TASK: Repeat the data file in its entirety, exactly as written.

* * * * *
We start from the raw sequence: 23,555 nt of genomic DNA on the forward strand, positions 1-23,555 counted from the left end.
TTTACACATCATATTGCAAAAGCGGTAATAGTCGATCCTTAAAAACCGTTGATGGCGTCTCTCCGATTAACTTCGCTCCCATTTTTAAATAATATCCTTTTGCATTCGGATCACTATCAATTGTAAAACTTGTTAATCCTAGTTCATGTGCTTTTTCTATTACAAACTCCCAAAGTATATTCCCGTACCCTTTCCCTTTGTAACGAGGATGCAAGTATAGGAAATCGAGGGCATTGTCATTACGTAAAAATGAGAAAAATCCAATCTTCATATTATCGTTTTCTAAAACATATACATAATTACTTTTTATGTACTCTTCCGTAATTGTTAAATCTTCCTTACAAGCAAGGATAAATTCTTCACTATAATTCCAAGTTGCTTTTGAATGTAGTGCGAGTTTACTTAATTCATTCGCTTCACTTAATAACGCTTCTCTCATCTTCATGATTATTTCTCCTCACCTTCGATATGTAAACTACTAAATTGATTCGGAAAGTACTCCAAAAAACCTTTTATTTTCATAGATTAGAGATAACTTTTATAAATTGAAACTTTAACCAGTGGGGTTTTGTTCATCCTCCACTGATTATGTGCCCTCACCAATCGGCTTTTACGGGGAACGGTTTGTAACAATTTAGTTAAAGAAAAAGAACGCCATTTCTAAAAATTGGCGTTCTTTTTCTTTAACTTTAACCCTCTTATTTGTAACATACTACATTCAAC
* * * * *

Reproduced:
We start from the raw sequence: 23,555 nt of genomic DNA on the forward strand, positions 1-23,555 counted from the left end.
TTTACACATCATATTGCAAAAGCGGTAATAGTCGATCCTTAAAAACCGTTGATGGCGTCTCTCCGATTAACTTCGCTCCCATTTTTAAATAATATCCTTTTGCATTCGGATCACTATCAATTGTAAAACTTGTTAATCCTAGTTCATGTGCTTTTTCTATTACAAACTCCCAAAGTATATTCCCGTACCCTTTCCCTTTGTAACGAGGATGCAAGTATAGGAAATCGAGGGCATTGTCATTACGTAAAAATGAGAAAAATCCAATCTTCATATTATCGTTTTCTAAAACATATACATAATTACTTTTTATGTACTCTTCCGTAATTGTTAAATCTTCCTTACAAGCAAGGATAAATTCTTCACTATAATTCCAAGTTGCTTTTGAATGTAGTGCGAGTTTACTTAATTCATTCGCTTCACTTAATAACGCTTCTCTCATCTTCATGATTATTTCTCCTCACCTTCGATATGTAAACTACTAAATTGATTCGGAAAGTACTCCAAAAAACCTTTTATTTTCATAGATTAGAGATAACTTTTATAAATTGAAACTTTAACCAGTGGGGTTTTGTTCATCCTCCACTGATTATGTGCCCTCACCAATCGGCTTTTACGGGGAACGGTTTGTAACAATTTAGTTAAAGAAAAAGAACGCCATTTCTAAAAATTGGCGTTCTTTTTCTTTAACTTTAACCCTCTTATTTGTAACATACTACATTCAAC